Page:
What cocktails go best with all this car chatter? Automobilemag.com is here to help with weekly recipes. Remember, this is for talking about cars, not driving — always designate a driver. We were teased with a taste of summer-like temperatures here in Ann Arbor this week, so to fool ourselves into thinking that summer is upon us, we’re drinking the very summery margarita fizz this week. Combine four ounces of brut champagne with one ounce of tequila, two ounces of sweet and sour mix, and a squeeze of lime in a rocks glass with ice. Garnish with a lime wheel and enjoy.
From Zero to Hero: Kia has really stepped up its game in the past five years, but sometime a quick ascent meants that the little touches get forgotten. However, it seems that the Korean carmaker is looking to every aspect of vehicle ownership, right down to the key fob in your pocket. For its 2014 models – the 2014 Forte and Sorento are both on sale already – Kia has introduced a sleek new fob that wouldn’t look out of place being used to unlock an Audi or a Jaguar. It has an attractive design that blends black plastic and fake metal buttons; has a great weight, shape, and texture in your hand; and the pictograms are large and clear.
Donny Nordlicht, Associate Web Editor
Renault Wants to be ‘Under the Sea’: I’m pretty sure that the inspiration for Renault’s new concept car, the Twin’z, came directly from “The Little Mermaid” soundtrack: “Just look at the world around you/Right here on the ocean floor/Such wonderful things surround you/What more is you looking’ for?” The car, designed by Welsh biomimicry guru Ross Lovegrove, modeled its bodywork and interiors off of natural patterns and forms. According to Lovegrove, “The car has become a symbol of our progress and civilization, an icon of our technocracy and our ability to transform materials into objects of great precision and physical presence.” To me, it’s a trippy looking smart car, something straight out of “Yellow Submarine.”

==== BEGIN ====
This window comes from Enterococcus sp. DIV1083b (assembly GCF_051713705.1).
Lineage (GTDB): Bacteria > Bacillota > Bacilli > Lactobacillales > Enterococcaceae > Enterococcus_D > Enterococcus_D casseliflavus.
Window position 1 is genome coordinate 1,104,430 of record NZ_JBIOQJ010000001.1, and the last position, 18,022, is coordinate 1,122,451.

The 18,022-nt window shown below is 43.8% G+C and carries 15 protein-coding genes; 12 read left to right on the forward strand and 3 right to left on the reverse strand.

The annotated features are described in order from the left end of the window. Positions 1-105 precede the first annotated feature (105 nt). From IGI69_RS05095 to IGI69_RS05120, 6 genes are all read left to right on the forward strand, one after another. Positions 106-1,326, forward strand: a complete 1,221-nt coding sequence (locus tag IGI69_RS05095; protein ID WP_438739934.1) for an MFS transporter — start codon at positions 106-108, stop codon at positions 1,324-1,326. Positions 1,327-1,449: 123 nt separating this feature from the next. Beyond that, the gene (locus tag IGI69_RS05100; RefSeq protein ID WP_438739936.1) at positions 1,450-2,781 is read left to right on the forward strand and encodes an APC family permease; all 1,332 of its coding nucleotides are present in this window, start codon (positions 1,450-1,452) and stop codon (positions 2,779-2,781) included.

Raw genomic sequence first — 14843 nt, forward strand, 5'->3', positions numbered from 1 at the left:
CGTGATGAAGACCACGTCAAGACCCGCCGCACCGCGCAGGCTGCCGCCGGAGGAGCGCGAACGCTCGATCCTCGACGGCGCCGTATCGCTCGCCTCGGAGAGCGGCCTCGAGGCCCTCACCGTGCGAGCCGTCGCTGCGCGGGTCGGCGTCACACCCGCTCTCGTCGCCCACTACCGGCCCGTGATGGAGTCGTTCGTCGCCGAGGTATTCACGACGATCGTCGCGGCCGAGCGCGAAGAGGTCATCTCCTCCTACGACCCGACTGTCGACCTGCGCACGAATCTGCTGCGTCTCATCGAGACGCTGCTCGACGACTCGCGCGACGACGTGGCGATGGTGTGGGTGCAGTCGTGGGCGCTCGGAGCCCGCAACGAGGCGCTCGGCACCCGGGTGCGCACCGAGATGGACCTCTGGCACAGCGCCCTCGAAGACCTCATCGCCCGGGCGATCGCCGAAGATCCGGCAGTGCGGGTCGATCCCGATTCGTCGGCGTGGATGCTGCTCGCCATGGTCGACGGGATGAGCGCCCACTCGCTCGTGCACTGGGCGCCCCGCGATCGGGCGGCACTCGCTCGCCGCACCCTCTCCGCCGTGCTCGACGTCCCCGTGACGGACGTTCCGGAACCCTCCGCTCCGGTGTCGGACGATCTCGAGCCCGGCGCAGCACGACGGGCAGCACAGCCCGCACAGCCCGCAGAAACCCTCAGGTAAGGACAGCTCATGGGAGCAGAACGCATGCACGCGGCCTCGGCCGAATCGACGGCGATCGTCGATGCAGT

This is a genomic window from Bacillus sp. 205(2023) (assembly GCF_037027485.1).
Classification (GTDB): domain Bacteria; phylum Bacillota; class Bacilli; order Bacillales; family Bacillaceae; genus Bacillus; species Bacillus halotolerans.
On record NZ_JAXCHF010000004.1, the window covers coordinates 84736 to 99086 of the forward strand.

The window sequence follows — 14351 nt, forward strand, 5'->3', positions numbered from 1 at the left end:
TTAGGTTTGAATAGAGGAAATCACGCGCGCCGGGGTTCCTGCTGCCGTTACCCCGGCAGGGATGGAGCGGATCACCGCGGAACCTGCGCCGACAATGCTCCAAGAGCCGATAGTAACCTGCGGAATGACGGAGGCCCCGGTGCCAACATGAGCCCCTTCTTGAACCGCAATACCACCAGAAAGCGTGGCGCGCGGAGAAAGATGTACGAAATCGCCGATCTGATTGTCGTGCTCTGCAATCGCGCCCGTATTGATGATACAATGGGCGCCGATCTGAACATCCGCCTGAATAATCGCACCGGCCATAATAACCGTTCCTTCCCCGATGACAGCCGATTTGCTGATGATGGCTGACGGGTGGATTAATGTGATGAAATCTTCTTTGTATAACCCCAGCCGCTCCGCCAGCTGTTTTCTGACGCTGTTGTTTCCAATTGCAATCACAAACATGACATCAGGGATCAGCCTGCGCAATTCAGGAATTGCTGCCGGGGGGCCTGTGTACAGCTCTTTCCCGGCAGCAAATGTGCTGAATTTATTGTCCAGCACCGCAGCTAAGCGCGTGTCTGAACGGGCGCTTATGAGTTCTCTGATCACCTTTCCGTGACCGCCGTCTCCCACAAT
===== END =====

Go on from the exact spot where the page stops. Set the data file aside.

John Kalmar, Graphic Designer
“Wins and Losses” is a Winner: Last summer, Lawrence Ulrich took a 427 Corvette convertible on a tour of Detroit, talking to various players in the auto industry about the region’s decline and rebirth. The resulting story, “Wins and Losses,” just won the Ken Purdy award for excellence in automotive journalism; the fifth time a piece in Automobile Magazine has been so honored. You can read Ulrich’s story here.
Joe Lorio, Senior Editor
Talking Numbers: It’s hard not to talk numbers when discussing the 1969 Ford Mustang Boss 429. Eight cylinders, seven liters, four barrels, 735 CFM, 375 hp, 859 cars built. But, when you’re talking about the particular Boss 429 RM Auctions will sell on April 27th, you have to mention one more number.
97. As in 97 original miles.
I’m still trying to wrap my brain around that figure. That’s only a mile or two more than a round trip from Dearborn, Michigan, where the Mustang was originally built, to Brighton, Michigan, where Kar Kraft converted it into a full Boss 429. I doubt the Mustang ever even drove that trip, as cars were trucked to/from each facility. According to RM, this car was originally bought to be built into a full-on drag machine, but the project was aborted, the car stored and neglected for years, and ultimately reunited with its original engine and restored decades later.
I suspect we’ll have yet another number to talk about once bidding draw to a close, at least if RM’s estimate is close to reality. The auction house expects the Boss to fetch nearly $300,000-350,000. That’s a princely sum, but it may not be extraordinary. Hagerty suggests 1969 Boss 429s in 1-2 condition are valued between $266,000 – $315,000.
Evan McCausland, Associate Web Editor
Winter is Over: Ok, there’s still a decent chance of a final freak snow storm in Michigan, but it’s exciting that our Four Seasons fleet is back on summer rubber. Waterford Hills is even open for a track day this weekend. Unfortunately I won’t be there in my Miata because my car needs a valve cover gasket replacement before I do any spirited driving. Part of my car will be there, though, as a friend is borrowing my hard top so he can take his Miata on the track. Hopefully my gasket arrives this weekend so I don’t miss the next track day. Until then, I’m topping off my oil and enjoying a bit of top-down driving – even if we’re only supposed to see a high of 51 degrees over the weekend. For that, I don’t mind wearing a winter coat in the spring.